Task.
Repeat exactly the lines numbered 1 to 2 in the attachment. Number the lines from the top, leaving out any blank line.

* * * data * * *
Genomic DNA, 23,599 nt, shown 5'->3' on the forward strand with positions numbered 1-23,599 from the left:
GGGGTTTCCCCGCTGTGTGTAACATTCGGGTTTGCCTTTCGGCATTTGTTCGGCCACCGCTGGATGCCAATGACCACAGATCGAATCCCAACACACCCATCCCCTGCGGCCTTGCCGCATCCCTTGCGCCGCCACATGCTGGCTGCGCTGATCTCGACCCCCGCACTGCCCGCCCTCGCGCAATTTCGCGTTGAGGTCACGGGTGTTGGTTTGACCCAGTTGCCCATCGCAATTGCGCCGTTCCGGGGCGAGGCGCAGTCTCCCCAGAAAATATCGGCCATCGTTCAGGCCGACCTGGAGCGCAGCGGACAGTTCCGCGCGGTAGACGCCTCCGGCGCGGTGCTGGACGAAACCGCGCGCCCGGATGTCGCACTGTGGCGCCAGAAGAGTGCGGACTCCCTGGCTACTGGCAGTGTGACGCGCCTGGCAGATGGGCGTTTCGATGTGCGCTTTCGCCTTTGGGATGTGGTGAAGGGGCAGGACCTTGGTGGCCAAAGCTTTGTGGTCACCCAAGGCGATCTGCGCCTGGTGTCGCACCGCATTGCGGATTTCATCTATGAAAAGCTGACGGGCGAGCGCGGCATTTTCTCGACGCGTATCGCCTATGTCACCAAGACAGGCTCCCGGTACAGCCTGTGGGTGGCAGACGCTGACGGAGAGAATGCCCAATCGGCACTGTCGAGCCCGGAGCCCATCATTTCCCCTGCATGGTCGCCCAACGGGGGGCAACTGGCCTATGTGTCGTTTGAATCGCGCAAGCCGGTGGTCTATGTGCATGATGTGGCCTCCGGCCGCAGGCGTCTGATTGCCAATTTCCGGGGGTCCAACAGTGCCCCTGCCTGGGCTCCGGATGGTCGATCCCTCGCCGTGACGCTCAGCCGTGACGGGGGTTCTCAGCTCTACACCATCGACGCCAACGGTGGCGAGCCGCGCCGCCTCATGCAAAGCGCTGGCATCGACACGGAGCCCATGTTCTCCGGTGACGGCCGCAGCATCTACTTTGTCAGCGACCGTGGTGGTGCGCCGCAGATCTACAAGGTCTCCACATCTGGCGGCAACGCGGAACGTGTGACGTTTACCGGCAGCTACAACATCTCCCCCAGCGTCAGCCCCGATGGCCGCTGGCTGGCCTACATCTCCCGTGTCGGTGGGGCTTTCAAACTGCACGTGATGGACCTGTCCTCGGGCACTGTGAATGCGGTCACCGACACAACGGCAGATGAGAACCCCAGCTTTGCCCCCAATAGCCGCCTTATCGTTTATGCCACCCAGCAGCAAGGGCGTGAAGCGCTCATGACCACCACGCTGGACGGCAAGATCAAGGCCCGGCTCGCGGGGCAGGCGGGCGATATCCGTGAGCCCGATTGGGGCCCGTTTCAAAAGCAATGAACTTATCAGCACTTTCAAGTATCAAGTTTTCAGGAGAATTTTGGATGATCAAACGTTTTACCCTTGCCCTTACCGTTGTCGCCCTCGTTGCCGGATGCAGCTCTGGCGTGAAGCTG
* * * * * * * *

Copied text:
Genomic DNA, 23,599 nt, shown 5'->3' on the forward strand with positions numbered 1-23,599 from the left:
GGGGTTTCCCCGCTGTGTGTAACATTCGGGTTTGCCTTTCGGCATTTGTTCGGCCACCGCTGGATGCCAATGACCACAGATCGAATCCCAACACACCCATCCCCTGCGGCCTTGCCGCATCCCTTGCGCCGCCACATGCTGGCTGCGCTGATCTCGACCCCCGCACTGCCCGCCCTCGCGCAATTTCGCGTTGAGGTCACGGGTGTTGGTTTGACCCAGTTGCCCATCGCAATTGCGCCGTTCCGGGGCGAGGCGCAGTCTCCCCAGAAAATATCGGCCATCGTTCAGGCCGACCTGGAGCGCAGCGGACAGTTCCGCGCGGTAGACGCCTCCGGCGCGGTGCTGGACGAAACCGCGCGCCCGGATGTCGCACTGTGGCGCCAGAAGAGTGCGGACTCCCTGGCTACTGGCAGTGTGACGCGCCTGGCAGATGGGCGTTTCGATGTGCGCTTTCGCCTTTGGGATGTGGTGAAGGGGCAGGACCTTGGTGGCCAAAGCTTTGTGGTCACCCAAGGCGATCTGCGCCTGGTGTCGCACCGCATTGCGGATTTCATCTATGAAAAGCTGACGGGCGAGCGCGGCATTTTCTCGACGCGTATCGCCTATGTCACCAAGACAGGCTCCCGGTACAGCCTGTGGGTGGCAGACGCTGACGGAGAGAATGCCCAATCGGCACTGTCGAGCCCGGAGCCCATCATTTCCCCTGCATGGTCGCCCAACGGGGGGCAACTGGCCTATGTGTCGTTTGAATCGCGCAAGCCGGTGGTCTATGTGCATGATGTGGCCTCCGGCCGCAGGCGTCTGATTGCCAATTTCCGGGGGTCCAACAGTGCCCCTGCCTGGGCTCCGGATGGTCGATCCCTCGCCGTGACGCTCAGCCGTGACGGGGGTTCTCAGCTCTACACCATCGACGCCAACGGTGGCGAGCCGCGCCGCCTCATGCAAAGCGCTGGCATCGACACGGAGCCCATGTTCTCCGGTGACGGCCGCAGCATCTACTTTGTCAGCGACCGTGGTGGTGCGCCGCAGATCTACAAGGTCTCCACATCTGGCGGCAACGCGGAACGTGTGACGTTTACCGGCAGCTACAACATCTCCCCCAGCGTCAGCCCCGATGGCCGCTGGCTGGCCTACATCTCCCGTGTCGGTGGGGCTTTCAAACTGCACGTGATGGACCTGTCCTCGGGCACTGTGAATGCGGTCACCGACACAACGGCAGATGAGAACCCCAGCTTTGCCCCCAATAGCCGCCTTATCGTTTATGCCACCCAGCAGCAAGGGCGTGAAGCGCTCATGACCACCACGCTGGACGGCAAGATCAAGGCCCGGCTCGCGGGGCAGGCGGGCGATATCCGTGAGCCCGATTGGGGCCCGTTTCAAAAGCAATGAACTTATCAGCACTTTCAAGTATCAAGTTTTCAGGAGAATTTTGGATGATCAAACGTTTTACCCTTGCCCTTACCGTTGTCGCCCTCGTTGCCGGATGCAGCTCTGGCGTGAAGCTG